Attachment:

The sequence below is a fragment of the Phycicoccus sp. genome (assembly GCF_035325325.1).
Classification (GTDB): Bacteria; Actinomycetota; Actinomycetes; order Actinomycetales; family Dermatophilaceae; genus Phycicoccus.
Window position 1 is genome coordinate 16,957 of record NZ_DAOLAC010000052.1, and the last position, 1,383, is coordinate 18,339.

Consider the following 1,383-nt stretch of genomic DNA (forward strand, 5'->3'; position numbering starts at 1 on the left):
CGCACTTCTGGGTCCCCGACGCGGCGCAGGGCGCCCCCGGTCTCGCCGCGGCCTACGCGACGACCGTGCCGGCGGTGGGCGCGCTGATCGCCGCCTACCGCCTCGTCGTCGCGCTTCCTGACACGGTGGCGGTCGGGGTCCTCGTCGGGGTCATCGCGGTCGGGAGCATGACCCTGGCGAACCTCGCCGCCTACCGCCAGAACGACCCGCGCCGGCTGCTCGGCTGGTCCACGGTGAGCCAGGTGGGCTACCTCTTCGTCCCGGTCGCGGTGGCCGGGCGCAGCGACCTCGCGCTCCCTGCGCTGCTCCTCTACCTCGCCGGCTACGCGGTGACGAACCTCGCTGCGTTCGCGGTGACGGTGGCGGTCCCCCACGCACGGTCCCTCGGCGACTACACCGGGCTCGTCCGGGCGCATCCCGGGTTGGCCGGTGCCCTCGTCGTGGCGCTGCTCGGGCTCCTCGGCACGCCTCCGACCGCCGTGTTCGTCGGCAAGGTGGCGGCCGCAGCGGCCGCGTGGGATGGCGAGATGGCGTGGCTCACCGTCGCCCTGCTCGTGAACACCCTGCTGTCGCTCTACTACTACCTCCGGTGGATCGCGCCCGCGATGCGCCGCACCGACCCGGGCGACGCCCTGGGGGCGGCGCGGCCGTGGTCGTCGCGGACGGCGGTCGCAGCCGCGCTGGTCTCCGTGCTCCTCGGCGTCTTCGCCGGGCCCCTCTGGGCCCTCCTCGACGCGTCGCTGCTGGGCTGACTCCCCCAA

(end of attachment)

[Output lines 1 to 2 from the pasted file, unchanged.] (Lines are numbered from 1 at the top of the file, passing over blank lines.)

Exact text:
The sequence below is a fragment of the Phycicoccus sp. genome (assembly GCF_035325325.1).
Classification (GTDB): Bacteria; Actinomycetota; Actinomycetes; order Actinomycetales; family Dermatophilaceae; genus Phycicoccus.